I had a phone call today from my specialist nurse at Royal Surrey, with the decision taken by the MDT (multidisciplinary team) that’s been assessing my innards, after my most recent CT scan. I’m summoned to the hospital for a Monday meeting with the senior stomach oncologist to discuss the matter, but it seems the essence of the recommendation is to proceed directly to surgery – they’ve already pencilled in a date of 30th September for the op, and an earlier date for pre-operative tests.
I’m not having it, and have told them so. I must be in Rome on the first October for the foundation conference of the Global Network of Rainbow Catholics. Somehow, I don’t think they’ll let me fly out the day after major surgery – nor do I think the NHS will cough up for a private air ambulance to Rome. It will be “major” surgery too. Even after the significant shrinkage, the tumour is still pretty big. Anything over 10cm is classified as large (and with it, usually high risk). Mine is down from the original 26 x 20 cm to “only” 18 x 15, which is still much bigger than common or garden “large”.
Because of the delicate nature of these GIST tumours, it’s essential for the surgeon to be absolutely certain that it is removed, in its entirety. I was warned right up front, that will certainly require removing part of my stomach – or even all of it. (If anyone accuses me in few months of having “no guts”, that may well be literally true”). Now, there’s a new wrinkle to consider. The original scan showed that the tumour’s massive size had displaced the spleen and pancreas, as well as the intestines (which caused the initial symptoms, presenting as pain in the bowels). Later scans showed that the spleen and pancreas were returning to their right and proper places. The latest scan report no longer uses the terminology of “displacement”, but instead refers to a tumour which “involves” these two, as well as the stomach. This could just be careless choice of words, but if not, if they mean what they appear to, then I could be about to lose the spleen and pancreas, along with my stomach. (The upside, is that if I can no longer eat, I’ll be able to lose some weight. Look out for my new svelte figure, to see in the new year).
Assuming that we do indeed proceed to surgery, some time in October, there are practical problems, beyond the obvious medical ones. There will be a significant recovery time in hospital, followed by further convalescence at home. Standard practice seems to be, that during this recovery period, I will not be able to drive (at least initially). No driving = no income, as my paid work is as a part -time delivery driver. (My real work, as some of you know, is right here, at the Queer Church and related activities in LGBT ministry).
That’s another upside to this. The Lord works in mysterious ways, and there’s always an upside. When I was first diagnosed, I found that medical advice was firmly against travel to South Africa, which I had been planning for an overdue visit to my Johannesburg daughter and family. Instead, they came North, and together with my Swiss family, we had a superb, ubermagical combined holiday, all the family together for the first time ever, in Zurich and on the shores of Lake Garda – the unexpected fringe benefit of my GIST. The fringe benefit now is simple, and affects you, my readers. If I can no longer work – why, I’ll have nothing better to do than to while away my time reading, and thinking – and writing (oh, and perhaps some sleep. Eating seems unlikely, to begin with).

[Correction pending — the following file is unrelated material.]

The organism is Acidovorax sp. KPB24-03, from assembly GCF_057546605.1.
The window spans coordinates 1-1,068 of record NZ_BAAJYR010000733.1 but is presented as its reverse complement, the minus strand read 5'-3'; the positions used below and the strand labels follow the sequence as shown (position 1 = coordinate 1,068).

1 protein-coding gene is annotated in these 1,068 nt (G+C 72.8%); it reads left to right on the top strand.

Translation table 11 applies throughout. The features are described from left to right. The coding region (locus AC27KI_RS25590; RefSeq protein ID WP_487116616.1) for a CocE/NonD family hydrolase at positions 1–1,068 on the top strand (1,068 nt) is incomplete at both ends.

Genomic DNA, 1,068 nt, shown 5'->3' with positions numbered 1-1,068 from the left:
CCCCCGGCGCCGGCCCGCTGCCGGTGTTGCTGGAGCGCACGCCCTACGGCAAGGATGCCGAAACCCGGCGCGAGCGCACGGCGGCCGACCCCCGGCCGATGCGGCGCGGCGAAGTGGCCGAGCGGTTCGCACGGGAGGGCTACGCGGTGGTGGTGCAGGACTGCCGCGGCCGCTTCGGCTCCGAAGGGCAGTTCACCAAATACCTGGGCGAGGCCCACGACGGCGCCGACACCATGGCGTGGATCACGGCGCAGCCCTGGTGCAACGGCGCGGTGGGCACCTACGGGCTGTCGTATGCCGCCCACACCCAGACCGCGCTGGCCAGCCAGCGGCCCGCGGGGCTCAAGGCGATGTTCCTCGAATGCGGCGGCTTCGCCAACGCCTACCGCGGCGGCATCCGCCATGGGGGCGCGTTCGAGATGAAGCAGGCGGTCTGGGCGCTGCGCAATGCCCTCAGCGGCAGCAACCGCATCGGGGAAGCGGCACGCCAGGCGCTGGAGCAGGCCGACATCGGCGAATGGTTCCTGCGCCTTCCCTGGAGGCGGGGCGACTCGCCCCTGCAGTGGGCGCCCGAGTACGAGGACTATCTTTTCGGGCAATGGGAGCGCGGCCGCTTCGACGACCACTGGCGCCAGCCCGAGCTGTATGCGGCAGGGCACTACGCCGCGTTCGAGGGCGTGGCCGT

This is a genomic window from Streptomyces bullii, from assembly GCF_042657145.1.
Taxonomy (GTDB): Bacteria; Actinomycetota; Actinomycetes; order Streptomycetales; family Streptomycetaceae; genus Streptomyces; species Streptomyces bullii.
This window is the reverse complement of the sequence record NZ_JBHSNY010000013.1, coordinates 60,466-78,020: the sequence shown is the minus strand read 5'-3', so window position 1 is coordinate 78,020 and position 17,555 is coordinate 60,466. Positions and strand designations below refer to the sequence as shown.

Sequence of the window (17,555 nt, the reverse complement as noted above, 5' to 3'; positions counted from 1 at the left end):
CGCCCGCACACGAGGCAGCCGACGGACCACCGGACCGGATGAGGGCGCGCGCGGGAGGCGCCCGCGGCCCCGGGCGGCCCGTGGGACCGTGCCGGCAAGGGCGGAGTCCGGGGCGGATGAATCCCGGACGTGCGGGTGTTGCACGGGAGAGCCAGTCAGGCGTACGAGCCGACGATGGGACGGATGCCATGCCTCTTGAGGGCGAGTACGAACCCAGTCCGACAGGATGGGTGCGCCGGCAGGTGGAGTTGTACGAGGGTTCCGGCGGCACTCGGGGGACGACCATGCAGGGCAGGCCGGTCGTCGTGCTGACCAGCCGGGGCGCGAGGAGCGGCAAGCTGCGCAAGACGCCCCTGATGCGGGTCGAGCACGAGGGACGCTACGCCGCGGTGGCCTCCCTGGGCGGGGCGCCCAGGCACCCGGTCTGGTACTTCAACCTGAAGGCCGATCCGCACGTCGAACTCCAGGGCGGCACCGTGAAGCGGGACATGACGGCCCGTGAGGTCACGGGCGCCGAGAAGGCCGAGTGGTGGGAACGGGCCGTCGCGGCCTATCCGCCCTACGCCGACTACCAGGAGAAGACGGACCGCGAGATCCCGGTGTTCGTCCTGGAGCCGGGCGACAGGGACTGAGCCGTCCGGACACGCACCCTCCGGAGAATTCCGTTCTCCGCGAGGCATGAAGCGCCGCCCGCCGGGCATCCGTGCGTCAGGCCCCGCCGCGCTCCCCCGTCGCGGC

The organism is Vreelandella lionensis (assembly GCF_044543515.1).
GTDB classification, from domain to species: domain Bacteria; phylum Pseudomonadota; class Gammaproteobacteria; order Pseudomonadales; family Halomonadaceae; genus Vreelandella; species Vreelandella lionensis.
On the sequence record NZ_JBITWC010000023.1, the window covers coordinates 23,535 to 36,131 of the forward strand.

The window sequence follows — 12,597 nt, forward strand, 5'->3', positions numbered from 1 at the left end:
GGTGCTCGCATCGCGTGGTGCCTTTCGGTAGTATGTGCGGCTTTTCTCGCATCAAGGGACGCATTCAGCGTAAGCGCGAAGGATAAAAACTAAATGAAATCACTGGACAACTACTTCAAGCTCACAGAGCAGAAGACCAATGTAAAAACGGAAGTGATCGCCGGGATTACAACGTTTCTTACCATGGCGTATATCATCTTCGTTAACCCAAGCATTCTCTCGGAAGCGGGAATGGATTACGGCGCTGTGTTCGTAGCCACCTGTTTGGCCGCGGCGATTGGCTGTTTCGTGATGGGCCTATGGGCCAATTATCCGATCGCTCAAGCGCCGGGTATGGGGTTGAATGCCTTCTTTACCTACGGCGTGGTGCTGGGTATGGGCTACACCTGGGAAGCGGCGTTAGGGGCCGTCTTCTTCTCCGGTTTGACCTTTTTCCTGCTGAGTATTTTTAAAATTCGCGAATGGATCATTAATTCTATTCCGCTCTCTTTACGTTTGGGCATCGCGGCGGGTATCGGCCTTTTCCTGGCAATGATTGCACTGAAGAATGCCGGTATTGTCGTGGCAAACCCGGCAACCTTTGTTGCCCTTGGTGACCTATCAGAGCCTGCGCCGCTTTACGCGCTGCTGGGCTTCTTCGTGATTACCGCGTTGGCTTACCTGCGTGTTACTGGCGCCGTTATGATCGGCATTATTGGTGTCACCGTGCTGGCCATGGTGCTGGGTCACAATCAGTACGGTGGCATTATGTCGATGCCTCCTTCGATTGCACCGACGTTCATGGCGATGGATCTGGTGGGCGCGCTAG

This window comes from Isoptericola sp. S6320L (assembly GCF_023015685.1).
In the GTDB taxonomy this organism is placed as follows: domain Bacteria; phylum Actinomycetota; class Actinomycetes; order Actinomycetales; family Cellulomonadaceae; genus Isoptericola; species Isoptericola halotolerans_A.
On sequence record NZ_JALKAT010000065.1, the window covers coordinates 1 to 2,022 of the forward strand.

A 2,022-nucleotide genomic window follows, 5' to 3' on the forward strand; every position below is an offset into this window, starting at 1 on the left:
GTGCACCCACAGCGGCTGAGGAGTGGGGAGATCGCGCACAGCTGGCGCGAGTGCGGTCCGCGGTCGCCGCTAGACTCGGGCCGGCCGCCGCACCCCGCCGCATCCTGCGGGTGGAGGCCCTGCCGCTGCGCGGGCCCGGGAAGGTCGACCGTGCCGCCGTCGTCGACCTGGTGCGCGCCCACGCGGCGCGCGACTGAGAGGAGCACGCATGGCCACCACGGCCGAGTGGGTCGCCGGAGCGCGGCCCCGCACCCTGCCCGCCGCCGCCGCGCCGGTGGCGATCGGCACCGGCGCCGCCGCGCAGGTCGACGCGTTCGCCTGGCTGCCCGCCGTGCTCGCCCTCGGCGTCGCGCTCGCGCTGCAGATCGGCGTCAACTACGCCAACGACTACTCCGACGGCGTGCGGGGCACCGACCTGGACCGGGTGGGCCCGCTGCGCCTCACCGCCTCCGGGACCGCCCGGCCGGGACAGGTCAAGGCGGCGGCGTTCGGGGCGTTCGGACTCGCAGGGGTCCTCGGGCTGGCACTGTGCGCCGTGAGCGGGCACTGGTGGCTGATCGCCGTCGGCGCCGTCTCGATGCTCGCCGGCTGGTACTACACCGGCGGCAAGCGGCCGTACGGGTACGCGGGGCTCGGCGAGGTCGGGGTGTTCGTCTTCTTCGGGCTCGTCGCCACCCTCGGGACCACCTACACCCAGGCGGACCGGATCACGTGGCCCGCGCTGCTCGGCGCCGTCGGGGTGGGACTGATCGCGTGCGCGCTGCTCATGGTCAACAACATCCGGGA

I’ve been inspired and re-invigorated by your generous response to my recent “So Fund Me” appeal. I have renewed energy and focus, and can now see clearly how to deal with some questions that have been troubling me the last year and more. There’s a major restructuring in the offing – but it will take time. It now seems that in the near future – time is what I will have, in abundance.
So that’s the medium term, for which I need prayers. More urgently, I have a much simpler need, for more prayers in the short term. In writing above that the recommendation is to proceed directly to surgery, I noted that includes doing it a Royal Surrey. That just possibly may not be the right decision. My colleagues in the GIST support group are clear in their view that as this is an extremely rare condition, it needs to be treated by a real specialist in the field. The people at Royal Surrey have suitable experience, but are not GIST specialists. I’ve been happy with their treatment so far, which is geographically convenient, and as far as GISTs go, has been pretty well text book and routine. But we are now into new territory, which will certainly not be “routine”.
Here’s the short term challenge, for which immediate prayers, please: at my meeting on Monday, I need to ask some seriously probing, intelligent questions. I need to get these right – and also find a balance, between insisting on treatment with a recognized expert – or settle for what seems to be a recommendation from the MDT (which included input from the real experts at Royal Marsden).
That’s another reason for delaying beyond September 30th, in addition to the conflict with Rome. The decisions required are important and complex. I will not take any, until the issues are clear in my own head.
Fun times, coming soon.